Page 11 - Jewish Book Annual Volume 20

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T H E B I B L E — E T E R N A L B O O K *
B
y
A . A
lan
S t e i n b a c h
T
HE English poet Shelley wrote in the Preface to his lyrical
drama
Hellas,
“We are all Greeks; our laws, our literature,
our religion, our arts have their roots in Greece.” More than a
century later Pope Pius XI, addressing a delegation of Belgian
pilgrims in 1938, referred to Abraham as “our patriarch” and
admonished the pilgrims that “spiritually we are Semites.”
Both allusions were reminders not to forget the source, the
matrix from which we spring. They point up Isaiah’s exhortation,
“Look to the rock whence ye were hewn and to the hole of the
pit whence ye were digged. Look unto Abraham your father,
and unto Sara that bore you.”
I t is universally conceded that for moral and spiritual truths,
for sublimity of ethical precepts, for the ecstasy and profundity
of its religious affirmations, for its majestic sweep of the heights
and depths of human nature, and for its conspicuous role as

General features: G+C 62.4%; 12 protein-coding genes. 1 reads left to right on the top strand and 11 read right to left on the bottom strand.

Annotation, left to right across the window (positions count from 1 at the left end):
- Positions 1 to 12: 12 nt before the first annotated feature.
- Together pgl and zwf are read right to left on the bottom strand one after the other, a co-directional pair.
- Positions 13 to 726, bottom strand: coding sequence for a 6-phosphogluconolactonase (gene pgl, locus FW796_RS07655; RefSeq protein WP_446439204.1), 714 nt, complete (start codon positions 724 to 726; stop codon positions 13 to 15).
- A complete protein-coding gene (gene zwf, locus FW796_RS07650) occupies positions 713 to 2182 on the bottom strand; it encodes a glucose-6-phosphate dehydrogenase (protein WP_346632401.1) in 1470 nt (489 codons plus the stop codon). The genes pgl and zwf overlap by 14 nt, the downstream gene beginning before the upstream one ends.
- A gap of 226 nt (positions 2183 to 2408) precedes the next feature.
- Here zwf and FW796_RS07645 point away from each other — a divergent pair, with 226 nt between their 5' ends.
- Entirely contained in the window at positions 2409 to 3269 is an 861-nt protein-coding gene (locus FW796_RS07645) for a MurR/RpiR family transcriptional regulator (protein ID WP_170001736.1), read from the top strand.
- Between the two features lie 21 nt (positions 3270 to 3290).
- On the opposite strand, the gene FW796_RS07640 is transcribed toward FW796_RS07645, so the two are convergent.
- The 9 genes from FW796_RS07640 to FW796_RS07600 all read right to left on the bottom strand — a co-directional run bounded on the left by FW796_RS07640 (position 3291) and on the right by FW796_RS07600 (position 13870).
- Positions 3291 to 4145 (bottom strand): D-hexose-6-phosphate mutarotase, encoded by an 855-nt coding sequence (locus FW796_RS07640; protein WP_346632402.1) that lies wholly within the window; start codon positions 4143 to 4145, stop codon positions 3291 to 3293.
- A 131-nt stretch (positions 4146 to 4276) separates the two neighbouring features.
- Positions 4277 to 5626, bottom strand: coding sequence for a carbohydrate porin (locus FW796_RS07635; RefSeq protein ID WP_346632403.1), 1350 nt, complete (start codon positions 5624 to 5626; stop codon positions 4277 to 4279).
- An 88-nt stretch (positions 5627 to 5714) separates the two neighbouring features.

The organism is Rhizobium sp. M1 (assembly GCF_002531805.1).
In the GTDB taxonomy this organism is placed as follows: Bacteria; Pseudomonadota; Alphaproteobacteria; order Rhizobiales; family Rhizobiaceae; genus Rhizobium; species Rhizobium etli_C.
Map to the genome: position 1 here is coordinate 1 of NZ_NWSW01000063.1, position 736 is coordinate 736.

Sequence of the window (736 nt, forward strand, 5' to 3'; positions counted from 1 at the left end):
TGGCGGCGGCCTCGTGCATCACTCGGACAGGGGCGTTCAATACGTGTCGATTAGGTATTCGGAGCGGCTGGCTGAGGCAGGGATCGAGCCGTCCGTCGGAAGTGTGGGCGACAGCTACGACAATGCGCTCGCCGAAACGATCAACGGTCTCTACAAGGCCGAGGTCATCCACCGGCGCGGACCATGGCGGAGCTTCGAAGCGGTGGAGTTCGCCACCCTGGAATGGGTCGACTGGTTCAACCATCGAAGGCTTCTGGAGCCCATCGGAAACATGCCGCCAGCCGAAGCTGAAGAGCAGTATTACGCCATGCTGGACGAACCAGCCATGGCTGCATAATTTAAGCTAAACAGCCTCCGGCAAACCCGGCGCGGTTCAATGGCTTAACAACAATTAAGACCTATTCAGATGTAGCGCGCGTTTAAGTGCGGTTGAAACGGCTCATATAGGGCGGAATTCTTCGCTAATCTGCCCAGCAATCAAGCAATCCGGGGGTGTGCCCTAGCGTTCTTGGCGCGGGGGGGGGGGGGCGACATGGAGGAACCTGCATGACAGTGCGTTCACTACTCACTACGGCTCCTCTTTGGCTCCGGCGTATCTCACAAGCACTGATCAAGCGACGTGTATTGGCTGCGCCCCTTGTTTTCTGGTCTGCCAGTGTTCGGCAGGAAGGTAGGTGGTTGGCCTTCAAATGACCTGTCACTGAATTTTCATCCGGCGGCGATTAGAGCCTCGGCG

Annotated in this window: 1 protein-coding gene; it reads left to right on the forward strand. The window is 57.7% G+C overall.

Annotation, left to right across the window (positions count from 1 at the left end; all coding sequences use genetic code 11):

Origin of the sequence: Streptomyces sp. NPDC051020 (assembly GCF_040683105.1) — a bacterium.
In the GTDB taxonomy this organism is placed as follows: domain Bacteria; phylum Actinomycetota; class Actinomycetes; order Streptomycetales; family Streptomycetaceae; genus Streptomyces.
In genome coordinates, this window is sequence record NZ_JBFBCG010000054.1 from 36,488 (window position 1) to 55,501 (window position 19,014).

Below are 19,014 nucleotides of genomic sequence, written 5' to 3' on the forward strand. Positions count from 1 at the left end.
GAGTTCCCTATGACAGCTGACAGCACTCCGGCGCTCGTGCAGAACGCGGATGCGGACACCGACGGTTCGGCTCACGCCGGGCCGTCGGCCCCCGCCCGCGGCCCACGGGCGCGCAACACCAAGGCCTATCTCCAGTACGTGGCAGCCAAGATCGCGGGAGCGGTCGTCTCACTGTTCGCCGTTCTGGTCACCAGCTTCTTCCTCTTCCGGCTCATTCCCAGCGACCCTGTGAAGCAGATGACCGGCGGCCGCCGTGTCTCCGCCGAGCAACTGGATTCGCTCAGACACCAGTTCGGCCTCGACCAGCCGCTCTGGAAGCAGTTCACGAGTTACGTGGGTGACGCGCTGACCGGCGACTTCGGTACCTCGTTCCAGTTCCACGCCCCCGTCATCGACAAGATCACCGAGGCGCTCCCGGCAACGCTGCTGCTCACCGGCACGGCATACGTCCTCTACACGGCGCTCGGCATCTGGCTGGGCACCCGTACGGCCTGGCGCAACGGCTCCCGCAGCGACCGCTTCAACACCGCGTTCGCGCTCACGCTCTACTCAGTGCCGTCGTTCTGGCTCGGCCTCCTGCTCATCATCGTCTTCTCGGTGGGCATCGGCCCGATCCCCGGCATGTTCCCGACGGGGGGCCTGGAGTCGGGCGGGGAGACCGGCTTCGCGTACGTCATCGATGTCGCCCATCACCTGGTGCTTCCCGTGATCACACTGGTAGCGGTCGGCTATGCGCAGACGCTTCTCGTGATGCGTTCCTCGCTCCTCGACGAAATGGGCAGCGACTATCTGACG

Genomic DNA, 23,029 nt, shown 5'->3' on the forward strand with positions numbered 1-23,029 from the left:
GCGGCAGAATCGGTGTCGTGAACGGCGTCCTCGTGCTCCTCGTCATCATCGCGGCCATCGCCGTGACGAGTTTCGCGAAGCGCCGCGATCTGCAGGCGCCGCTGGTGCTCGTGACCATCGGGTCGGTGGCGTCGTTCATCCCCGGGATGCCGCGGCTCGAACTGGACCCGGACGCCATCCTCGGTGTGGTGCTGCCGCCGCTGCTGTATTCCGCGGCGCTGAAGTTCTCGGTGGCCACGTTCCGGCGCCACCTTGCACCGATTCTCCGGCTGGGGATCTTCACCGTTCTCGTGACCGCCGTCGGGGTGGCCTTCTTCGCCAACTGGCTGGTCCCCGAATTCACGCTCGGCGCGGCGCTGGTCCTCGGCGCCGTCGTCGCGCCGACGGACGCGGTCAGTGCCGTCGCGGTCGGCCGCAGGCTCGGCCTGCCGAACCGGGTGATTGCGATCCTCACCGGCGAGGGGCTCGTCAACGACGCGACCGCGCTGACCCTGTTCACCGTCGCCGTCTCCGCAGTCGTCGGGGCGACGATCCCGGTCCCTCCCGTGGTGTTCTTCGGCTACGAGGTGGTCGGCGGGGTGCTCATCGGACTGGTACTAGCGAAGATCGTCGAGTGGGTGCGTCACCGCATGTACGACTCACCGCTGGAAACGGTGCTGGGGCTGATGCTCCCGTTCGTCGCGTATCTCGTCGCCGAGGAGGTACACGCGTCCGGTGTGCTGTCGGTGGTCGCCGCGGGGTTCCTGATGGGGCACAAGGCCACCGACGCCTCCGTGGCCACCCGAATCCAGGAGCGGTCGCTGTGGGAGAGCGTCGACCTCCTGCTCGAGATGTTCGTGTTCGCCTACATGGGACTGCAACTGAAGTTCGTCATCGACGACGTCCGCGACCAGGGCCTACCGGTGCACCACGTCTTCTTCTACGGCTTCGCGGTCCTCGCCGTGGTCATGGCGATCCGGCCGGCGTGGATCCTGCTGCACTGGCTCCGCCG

great literature, the Hebrew Bible is the primer and textbook
of humanity. Its moral maxims have marched like spiritual
battalions across the map of history. In the whole compass of
world literature there is no comparable book which looks with
such profound compassion upon every phase of human life, which
echoes such exquisite strains of poetry, which teaches man not
only the best way to live, but also how to suffer nobly, and
even how to die. The Book of Job is a notable example. I t is
such sublime literature that the English poet Swinburne is said
to have memorized it completely. No wonder many regard it as
an invaluable training manual for life's vicissitudes and vagaries!
The Bible Theme
There is a cogent reason for selecting the Bible as the theme
for our forthcoming nineteenth annual nation-wide observance
of Jewish Book Month next November 16 through December 16.
* Address delivered at Annual Meeting of the Jewish Book Council of
America, May 15, 1962.
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